• Thanks to you both. You're both saying what I'm thinking anyway. As it was, last week I tried to drop tobacco, weed and my ex all at once and I think I over-faced myself. So now, I'm cutting down slowly and carefully... in fact, insofar as it's possible, I'm trying to allow it to happen to me naturally, and that seems to be having some success. Indeed, I'm just letting circumstances bring me to maturity.
  • I hear you. Patiently waiting for 'It to happened to us naturally' is perhaps the difficulty to which we most need be alive.
  • sorry dan i thought you ment weed (we live and we learn ay bro)
  • I did mean weed. Why, what did you think?
  • I met a taoist tai chi instructor a week ago and talked to him about my indulgence in weed and how I was having a problem with moderation. He told me that the action of taking a shot, or smoking a bowl is not bad, the absence of consciousness is the most harmful. The rest of that week I still kept smoking the 8th I had, but worked on my presence and stayed out of the mind. All of my problems that I was dealing with I could see past, and I could finally let them rest, and I was not bored in the present moment. Instead my awareness was so expanded that the present moment was exteremely thrilling.

    I think weed has two polarities. One is you get dragged a lot farther into the mind, your consciousness becomes more clouded, and you are not able to be very "spiritual" if you will.... on the flip side, if you are present and conscious, your awareness can become greatly expanded, and for me at least my contemplation become super charged, and I start having epiphanies left and right, and make huge leaps forwards instead of small steps. But all in moderation, after the week of smoking, I was so burned out that no matter how focused I tried to be on the present moment, my mind was anywhere else.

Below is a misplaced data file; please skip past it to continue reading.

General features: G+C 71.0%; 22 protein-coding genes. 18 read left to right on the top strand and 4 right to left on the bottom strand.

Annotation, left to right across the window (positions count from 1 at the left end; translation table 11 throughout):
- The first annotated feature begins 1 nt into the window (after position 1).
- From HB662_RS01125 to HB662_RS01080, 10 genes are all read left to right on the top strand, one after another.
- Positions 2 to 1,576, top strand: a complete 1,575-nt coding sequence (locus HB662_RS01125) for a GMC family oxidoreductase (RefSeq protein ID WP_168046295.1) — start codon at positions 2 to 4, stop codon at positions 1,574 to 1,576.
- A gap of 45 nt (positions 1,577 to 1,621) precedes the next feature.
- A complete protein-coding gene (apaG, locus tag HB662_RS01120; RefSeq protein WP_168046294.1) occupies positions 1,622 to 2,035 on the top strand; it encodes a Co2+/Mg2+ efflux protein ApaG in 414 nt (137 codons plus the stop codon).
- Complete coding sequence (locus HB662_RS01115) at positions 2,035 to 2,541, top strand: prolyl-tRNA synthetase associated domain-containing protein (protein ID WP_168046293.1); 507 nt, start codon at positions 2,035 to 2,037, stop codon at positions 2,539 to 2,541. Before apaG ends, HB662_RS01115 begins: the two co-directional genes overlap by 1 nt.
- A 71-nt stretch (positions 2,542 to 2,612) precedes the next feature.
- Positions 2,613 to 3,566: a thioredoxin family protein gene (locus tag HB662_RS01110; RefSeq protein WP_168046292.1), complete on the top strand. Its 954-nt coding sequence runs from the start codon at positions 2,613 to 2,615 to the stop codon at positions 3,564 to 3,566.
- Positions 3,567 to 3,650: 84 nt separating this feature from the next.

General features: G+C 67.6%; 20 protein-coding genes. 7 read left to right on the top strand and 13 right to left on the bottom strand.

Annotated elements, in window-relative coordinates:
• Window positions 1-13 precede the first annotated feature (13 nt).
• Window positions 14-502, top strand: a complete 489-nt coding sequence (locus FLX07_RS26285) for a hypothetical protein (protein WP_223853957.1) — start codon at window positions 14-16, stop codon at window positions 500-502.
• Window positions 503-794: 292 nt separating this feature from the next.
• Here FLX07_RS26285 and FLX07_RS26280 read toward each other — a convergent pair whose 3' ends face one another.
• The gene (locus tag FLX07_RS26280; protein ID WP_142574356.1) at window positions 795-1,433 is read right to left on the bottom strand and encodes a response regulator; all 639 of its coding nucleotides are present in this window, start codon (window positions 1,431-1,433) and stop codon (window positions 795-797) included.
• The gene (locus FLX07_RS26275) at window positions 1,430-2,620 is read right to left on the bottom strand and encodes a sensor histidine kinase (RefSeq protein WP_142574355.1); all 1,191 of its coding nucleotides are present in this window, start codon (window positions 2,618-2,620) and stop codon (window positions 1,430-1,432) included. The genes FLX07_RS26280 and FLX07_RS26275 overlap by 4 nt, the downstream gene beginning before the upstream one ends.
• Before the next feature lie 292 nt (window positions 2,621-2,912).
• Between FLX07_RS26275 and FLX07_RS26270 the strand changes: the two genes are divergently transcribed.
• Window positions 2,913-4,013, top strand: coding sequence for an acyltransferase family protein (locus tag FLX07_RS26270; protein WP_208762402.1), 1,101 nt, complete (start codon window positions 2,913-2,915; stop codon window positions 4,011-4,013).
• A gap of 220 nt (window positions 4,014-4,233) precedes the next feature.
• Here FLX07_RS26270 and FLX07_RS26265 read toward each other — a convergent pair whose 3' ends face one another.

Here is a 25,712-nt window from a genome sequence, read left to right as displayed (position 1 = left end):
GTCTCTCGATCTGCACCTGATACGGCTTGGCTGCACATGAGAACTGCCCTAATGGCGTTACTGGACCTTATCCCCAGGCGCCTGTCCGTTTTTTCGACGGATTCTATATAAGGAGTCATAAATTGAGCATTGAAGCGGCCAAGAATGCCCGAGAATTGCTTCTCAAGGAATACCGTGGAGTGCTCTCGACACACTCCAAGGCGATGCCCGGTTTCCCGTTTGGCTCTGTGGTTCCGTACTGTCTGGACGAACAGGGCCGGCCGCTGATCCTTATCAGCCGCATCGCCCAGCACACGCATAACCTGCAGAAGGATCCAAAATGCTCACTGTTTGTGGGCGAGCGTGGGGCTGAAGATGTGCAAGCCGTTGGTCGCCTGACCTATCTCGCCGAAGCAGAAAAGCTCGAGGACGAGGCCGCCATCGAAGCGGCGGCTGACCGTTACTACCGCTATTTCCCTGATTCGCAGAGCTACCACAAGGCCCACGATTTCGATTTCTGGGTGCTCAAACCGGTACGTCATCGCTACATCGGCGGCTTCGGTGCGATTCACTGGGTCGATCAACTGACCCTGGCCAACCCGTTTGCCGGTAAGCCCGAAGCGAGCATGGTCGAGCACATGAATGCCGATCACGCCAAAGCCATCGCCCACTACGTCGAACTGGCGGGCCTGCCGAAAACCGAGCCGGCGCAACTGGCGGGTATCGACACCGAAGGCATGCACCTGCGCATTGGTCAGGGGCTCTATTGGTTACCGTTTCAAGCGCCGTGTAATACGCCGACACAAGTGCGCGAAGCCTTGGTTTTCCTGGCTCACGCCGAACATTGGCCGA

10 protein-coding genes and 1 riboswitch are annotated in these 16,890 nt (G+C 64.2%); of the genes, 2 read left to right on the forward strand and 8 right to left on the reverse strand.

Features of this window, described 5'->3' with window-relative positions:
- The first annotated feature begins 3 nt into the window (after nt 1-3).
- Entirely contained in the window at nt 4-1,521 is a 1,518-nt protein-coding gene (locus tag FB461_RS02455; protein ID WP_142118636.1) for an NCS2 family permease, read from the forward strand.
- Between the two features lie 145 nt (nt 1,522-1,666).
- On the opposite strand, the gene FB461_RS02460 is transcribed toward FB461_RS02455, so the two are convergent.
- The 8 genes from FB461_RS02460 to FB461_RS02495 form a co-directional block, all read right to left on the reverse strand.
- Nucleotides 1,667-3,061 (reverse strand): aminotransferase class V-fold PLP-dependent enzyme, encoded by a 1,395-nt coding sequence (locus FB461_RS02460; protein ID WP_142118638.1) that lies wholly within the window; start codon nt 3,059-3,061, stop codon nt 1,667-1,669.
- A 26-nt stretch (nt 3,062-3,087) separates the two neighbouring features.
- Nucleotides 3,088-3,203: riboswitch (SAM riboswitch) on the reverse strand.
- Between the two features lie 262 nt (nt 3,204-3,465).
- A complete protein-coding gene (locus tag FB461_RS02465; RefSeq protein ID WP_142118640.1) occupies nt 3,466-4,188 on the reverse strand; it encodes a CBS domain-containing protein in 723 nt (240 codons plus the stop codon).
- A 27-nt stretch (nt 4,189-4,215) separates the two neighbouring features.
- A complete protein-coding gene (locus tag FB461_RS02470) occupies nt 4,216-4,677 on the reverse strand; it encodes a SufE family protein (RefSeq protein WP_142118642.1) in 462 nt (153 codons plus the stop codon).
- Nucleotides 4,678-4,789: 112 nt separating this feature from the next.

The night of talking to the instructor, I smoked up and decided using a mirror might help in turning the mind off, if I looked at the reflection as being my mind and that I was a free consciousness with no form looking at it (as if no mirror was there) All of a sudden the reflection started talking, and telling me things, that I started believing, and I started feeling my head being sucked into the mirror, when last second, my consciousness woke back up and I realized what was happening. I almost became taken by a demon, if you will, my demon, through the mirror. So please be careful what you decide to do when high. If your consciouness gets turned off, you are at a much greater risk then if you had just stayed solber. So of course :yy:
  • I find humankind's habit of believing what it thinks causes some of its greatest difficulties. We are delusional in thinking we know (and don't know it), or delusional in saying we are delusional (as I'm doing right now). Either way, to think that one knows will lead to difficulty.

    You sound like you are particularly caught up in this neurological whirlwind (e.g., spiritual, epiphanies, huge leaps). The sudden nature of it is also a symptom of hyper delusion. True knowing evolves gradually along with life experience. The 'enlightenments' are delusional highs along the way. Not that they won't inform you over time; it is just that their 'greatness' amounts to making a mountain out of a molehill. This is a natural phase in the early years of discovery.

    Oh, and drug induced 'enlightenments' are just egging on the breath. Like the 'new car smell', they are more a reflection of your needs and fears than any truth for which they mascaraed.

    In short, it is wise to be wary of the output of the brain, especially a drug biased one. The more you feel your thought is real, the more your thoughts will feed back into your emotions. This stirs the emotions from which the original thoughts arose, and ratchets up the delusion another notch. However, to be fair...

    If you would have a thing shrink,
    You must first stretch it;
    If you would have a thing weakened,
    You must first strengthen it;
    If you would have a thing laid aside,
    You must first set it up;
    If you would take from a thing,
    You must first give to it.

    Resolution occurs after one reaches bottom. Poetically, this process looks like this...

    I do my utmost to attain emptiness;
    I hold firmly to stillness.
    The myriad creatures all rise together
    And I watch their return.
    The teaming creatures
    All return to their separate roots.
    Returning to one's roots is known as stillness.
    This is what is meant by returning to one's destiny.
    Returning to one's destiny is known as the constant.
    Knowledge of the constant is known as discernment.